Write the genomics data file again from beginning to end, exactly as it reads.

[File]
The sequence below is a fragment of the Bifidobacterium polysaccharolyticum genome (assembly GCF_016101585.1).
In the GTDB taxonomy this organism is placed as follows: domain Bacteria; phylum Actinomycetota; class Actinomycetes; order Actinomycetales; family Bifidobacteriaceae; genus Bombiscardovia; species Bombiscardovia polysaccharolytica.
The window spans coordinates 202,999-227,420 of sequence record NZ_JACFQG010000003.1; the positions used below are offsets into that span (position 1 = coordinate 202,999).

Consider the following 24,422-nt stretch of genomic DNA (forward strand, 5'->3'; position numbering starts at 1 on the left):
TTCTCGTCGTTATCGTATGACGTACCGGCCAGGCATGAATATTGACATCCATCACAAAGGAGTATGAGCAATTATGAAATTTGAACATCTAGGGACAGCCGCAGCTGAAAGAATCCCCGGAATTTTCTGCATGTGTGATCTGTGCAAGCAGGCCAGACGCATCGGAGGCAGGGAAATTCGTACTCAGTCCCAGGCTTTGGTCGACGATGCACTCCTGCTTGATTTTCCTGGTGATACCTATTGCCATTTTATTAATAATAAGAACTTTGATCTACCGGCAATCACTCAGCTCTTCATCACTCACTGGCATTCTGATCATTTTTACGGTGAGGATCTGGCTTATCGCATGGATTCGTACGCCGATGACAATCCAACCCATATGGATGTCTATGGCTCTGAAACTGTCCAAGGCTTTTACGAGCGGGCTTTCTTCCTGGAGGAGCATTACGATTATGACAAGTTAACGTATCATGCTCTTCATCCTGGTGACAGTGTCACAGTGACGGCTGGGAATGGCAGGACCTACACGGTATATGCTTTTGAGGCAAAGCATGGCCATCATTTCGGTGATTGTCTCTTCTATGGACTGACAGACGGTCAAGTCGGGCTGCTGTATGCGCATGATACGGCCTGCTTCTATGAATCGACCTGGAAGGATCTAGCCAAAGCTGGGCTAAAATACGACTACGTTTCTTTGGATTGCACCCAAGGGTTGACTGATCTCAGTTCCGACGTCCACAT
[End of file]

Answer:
The sequence below is a fragment of the Bifidobacterium polysaccharolyticum genome (assembly GCF_016101585.1).
In the GTDB taxonomy this organism is placed as follows: domain Bacteria; phylum Actinomycetota; class Actinomycetes; order Actinomycetales; family Bifidobacteriaceae; genus Bombiscardovia; species Bombiscardovia polysaccharolytica.
The window spans coordinates 202,999-227,420 of sequence record NZ_JACFQG010000003.1; the positions used below are offsets into that span (position 1 = coordinate 202,999).

Consider the following 24,422-nt stretch of genomic DNA (forward strand, 5'->3'; position numbering starts at 1 on the left):
TTCTCGTCGTTATCGTATGACGTACCGGCCAGGCATGAATATTGACATCCATCACAAAGGAGTATGAGCAATTATGAAATTTGAACATCTAGGGACAGCCGCAGCTGAAAGAATCCCCGGAATTTTCTGCATGTGTGATCTGTGCAAGCAGGCCAGACGCATCGGAGGCAGGGAAATTCGTACTCAGTCCCAGGCTTTGGTCGACGATGCACTCCTGCTTGATTTTCCTGGTGATACCTATTGCCATTTTATTAATAATAAGAACTTTGATCTACCGGCAATCACTCAGCTCTTCATCACTCACTGGCATTCTGATCATTTTTACGGTGAGGATCTGGCTTATCGCATGGATTCGTACGCCGATGACAATCCAACCCATATGGATGTCTATGGCTCTGAAACTGTCCAAGGCTTTTACGAGCGGGCTTTCTTCCTGGAGGAGCATTACGATTATGACAAGTTAACGTATCATGCTCTTCATCCTGGTGACAGTGTCACAGTGACGGCTGGGAATGGCAGGACCTACACGGTATATGCTTTTGAGGCAAAGCATGGCCATCATTTCGGTGATTGTCTCTTCTATGGACTGACAGACGGTCAAGTCGGGCTGCTGTATGCGCATGATACGGCCTGCTTCTATGAATCGACCTGGAAGGATCTAGCCAAAGCTGGGCTAAAATACGACTACGTTTCTTTGGATTGCACCCAAGGGTTGACTGATCTCAGTTCCGACGTCCACAT